Snapping Green Beans and Breaking the Rules

Friends Drift Inn Farm – Real Life A Baby Boomer in Appalachia

Breaking Green Beans and all the Queen's Rules

I miss my father-in-law. We used to sit on the front porch and snap beans watching the coal trucks whiz by. He always cooked a big dinner. We canned using a water bath canner. Bourbon might not have been involved, but sometimes there was a swig of gin….or maybe just maybe something a little more local in a mason jar. As the evening cooled, we’d watch his grandchildren running through the yard chasing lightening bugs.


Queens Rules Violated – All Alone with a Bushel of Beans

In Joyce’s rule book, there are certain edicts that should not be violated unless you care to incur the wrath of the red hat. More than one of those rules involves beans.

  • Rule 20 Plant beans in a staggered schedule so that the harvest does not come in all at once. This stems from an episode early in our marriage when I was compelled to can 200 quarts of beans in three days without the benefit of a pressure canner.
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  • Rule 21 Do not ask the queen to snap beans unless you promise to cook her meal complete with bourbon cocktails. If I am not fed, I get so involved I forget to feed myself. This results in a very disgruntled queen. Be afraid; be VERY afraid.
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  • Rule 22 Snapping beans must be done as a communal project, preferably on a front porch in the cool of the evening.

Charlie Voice of Pikeville Colleg Bears

There have been violations of Rules 21 and Rules 22 at the big red barn. I feel like Goober shouting at Barnie Fife…..”Citizens A-rrest! Citizens A-rrrest!” everytime I look at my loving husband “Voice of the Pikeville College Bears.”

It’s really not his fault. Despite adhering to Rule 20, the beans have taken their sweet time coming in. They are late. “Late” meaning we now interrupt the gardening season for the football season.

   
Jake The Bearcat!

Nephew Jake, is a ten year old tight end. Parents, Mark and Anita aka “The garden help” are doting over blocks and tackles instead of heirloom green beans.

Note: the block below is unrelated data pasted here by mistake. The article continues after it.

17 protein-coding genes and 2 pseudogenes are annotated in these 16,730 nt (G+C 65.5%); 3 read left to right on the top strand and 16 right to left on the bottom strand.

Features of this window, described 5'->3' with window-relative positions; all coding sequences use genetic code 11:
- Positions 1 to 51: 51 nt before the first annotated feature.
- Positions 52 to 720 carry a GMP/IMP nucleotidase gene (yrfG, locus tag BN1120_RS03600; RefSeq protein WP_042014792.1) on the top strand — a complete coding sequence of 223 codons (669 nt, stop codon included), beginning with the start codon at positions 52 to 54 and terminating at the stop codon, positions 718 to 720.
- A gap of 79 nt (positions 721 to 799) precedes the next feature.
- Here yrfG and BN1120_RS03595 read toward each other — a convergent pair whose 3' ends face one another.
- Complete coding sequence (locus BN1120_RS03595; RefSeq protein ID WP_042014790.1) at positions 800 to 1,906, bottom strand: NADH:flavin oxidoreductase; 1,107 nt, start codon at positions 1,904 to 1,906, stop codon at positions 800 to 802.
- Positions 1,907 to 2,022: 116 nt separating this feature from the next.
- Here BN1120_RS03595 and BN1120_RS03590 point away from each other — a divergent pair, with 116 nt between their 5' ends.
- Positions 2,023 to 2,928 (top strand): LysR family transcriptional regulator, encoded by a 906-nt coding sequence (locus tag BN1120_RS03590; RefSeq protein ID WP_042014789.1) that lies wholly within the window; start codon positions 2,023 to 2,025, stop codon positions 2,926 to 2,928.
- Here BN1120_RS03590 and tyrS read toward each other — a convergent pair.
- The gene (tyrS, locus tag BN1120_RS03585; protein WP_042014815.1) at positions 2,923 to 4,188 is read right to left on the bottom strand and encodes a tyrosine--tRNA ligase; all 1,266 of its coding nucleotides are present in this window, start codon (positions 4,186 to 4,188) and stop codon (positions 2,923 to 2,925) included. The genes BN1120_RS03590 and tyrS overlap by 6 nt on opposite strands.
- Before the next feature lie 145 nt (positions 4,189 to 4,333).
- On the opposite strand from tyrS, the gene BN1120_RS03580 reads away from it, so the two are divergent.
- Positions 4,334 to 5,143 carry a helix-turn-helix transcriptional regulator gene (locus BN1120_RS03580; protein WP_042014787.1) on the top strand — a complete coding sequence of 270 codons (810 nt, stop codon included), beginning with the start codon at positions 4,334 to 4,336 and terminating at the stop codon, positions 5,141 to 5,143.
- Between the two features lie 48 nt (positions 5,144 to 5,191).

Husband Charlie, is a sportscaster and with the arrival of our local “Pike County Bowl” I have lost my partner until after the last ball bounces in Mid-March.

Mom is back home after a week’s visit. My Aunt Joan, who always adheres to Rule 21 is caring for her ailing daughter-in-law.

I’ve picked the beans. I am alone in the kitchen with nothing to eat but a bologna sandwich. It’s mid morning, and even with the air conditioning on the canners are putting off enough heat to compete with my hot flashes….or maybe they are just adding to them.

   

Pressure Canner Still in box

To heighten anxieties, there’s a brand new pressure canner that I bought last summer but was too chicken to try out. It’s staring me in the face and I swear it is taunting me. I may be afraid of it, but it better be afraid of me. I know a thing or two about throwing things out the window! Giggles

I’ve opened the pressure canner box, but flashbacks of my mother-in-law’s stories of exploding canners on popcorn ceilings keeps me from setting the thing on the stove.

   
   

The beans are snapped. I am NOT putting that pressure canner to the test. Charlie will have to be the brave one. It’s the price he must pay for being married to the queen.

Thank goodness, there’s no football on Wednesday nights.

More Beans and Real Life
Heirloom Beans Sando is Singing My Song
Jake and the Beanstalk; Greasy Grits Heirloom Beans
Cooking Heirloom Green Beans
Real Life in Appalachia
Heirloom Beans

About Joyce Pinson

Joyce Friend Pinson is a regional farm-to-table columnist for the Appalachian-News Express. She is a local television host. Her column show and blog, Friends Drift Inn, explores food, gardening, and real life farm-to-table stories from the perspective of a baby boomer in Appalachia. Joyce has a background in agriculture, media, and small business. Joyce is an heirloom gardening addict and home canner. She has a penchant for big hats, pointy toed shoes, and bourbon. Along with her husband Charlie, Joyce really does live in a barn where they ballroom dance. And laugh. And cook. And giggle.